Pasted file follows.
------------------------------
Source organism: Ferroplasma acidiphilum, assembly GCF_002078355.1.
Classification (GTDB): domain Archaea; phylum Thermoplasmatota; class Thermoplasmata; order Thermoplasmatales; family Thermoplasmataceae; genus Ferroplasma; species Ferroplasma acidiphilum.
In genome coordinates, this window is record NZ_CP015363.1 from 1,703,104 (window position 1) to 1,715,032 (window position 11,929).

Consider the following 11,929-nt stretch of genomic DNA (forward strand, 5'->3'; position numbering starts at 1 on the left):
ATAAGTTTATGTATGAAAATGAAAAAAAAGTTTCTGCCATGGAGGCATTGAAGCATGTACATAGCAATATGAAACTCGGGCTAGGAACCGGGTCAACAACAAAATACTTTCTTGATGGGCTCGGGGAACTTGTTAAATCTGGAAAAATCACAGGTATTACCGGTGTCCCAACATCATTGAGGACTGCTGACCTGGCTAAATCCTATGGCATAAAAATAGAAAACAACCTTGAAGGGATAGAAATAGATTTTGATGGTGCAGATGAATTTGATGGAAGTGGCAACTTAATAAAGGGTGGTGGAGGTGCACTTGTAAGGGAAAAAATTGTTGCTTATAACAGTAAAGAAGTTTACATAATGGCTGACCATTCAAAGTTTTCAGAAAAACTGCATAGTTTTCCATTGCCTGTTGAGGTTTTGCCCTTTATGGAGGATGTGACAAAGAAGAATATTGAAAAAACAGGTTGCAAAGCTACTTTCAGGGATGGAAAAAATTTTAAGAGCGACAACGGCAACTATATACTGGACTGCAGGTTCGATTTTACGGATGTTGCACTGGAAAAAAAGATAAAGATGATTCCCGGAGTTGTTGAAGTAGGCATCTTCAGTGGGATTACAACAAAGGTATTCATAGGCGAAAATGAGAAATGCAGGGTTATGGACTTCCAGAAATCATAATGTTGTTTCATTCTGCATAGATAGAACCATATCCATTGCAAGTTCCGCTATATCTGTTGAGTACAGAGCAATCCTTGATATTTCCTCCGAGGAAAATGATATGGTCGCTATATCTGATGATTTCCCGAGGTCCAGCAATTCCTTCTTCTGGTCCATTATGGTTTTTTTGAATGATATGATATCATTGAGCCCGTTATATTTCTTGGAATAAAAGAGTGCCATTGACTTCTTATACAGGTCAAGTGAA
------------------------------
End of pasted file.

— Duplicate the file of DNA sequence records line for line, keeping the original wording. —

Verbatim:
Source organism: Ferroplasma acidiphilum, assembly GCF_002078355.1.
Classification (GTDB): domain Archaea; phylum Thermoplasmatota; class Thermoplasmata; order Thermoplasmatales; family Thermoplasmataceae; genus Ferroplasma; species Ferroplasma acidiphilum.
In genome coordinates, this window is record NZ_CP015363.1 from 1,703,104 (window position 1) to 1,715,032 (window position 11,929).

Consider the following 11,929-nt stretch of genomic DNA (forward strand, 5'->3'; position numbering starts at 1 on the left):
ATAAGTTTATGTATGAAAATGAAAAAAAAGTTTCTGCCATGGAGGCATTGAAGCATGTACATAGCAATATGAAACTCGGGCTAGGAACCGGGTCAACAACAAAATACTTTCTTGATGGGCTCGGGGAACTTGTTAAATCTGGAAAAATCACAGGTATTACCGGTGTCCCAACATCATTGAGGACTGCTGACCTGGCTAAATCCTATGGCATAAAAATAGAAAACAACCTTGAAGGGATAGAAATAGATTTTGATGGTGCAGATGAATTTGATGGAAGTGGCAACTTAATAAAGGGTGGTGGAGGTGCACTTGTAAGGGAAAAAATTGTTGCTTATAACAGTAAAGAAGTTTACATAATGGCTGACCATTCAAAGTTTTCAGAAAAACTGCATAGTTTTCCATTGCCTGTTGAGGTTTTGCCCTTTATGGAGGATGTGACAAAGAAGAATATTGAAAAAACAGGTTGCAAAGCTACTTTCAGGGATGGAAAAAATTTTAAGAGCGACAACGGCAACTATATACTGGACTGCAGGTTCGATTTTACGGATGTTGCACTGGAAAAAAAGATAAAGATGATTCCCGGAGTTGTTGAAGTAGGCATCTTCAGTGGGATTACAACAAAGGTATTCATAGGCGAAAATGAGAAATGCAGGGTTATGGACTTCCAGAAATCATAATGTTGTTTCATTCTGCATAGATAGAACCATATCCATTGCAAGTTCCGCTATATCTGTTGAGTACAGAGCAATCCTTGATATTTCCTCCGAGGAAAATGATATGGTCGCTATATCTGATGATTTCCCGAGGTCCAGCAATTCCTTCTTCTGGTCCATTATGGTTTTTTTGAATGATATGATATCATTGAGCCCGTTATATTTCTTGGAATAAAAGAGTGCCATTGACTTCTTATACAGGTCAAGTGAA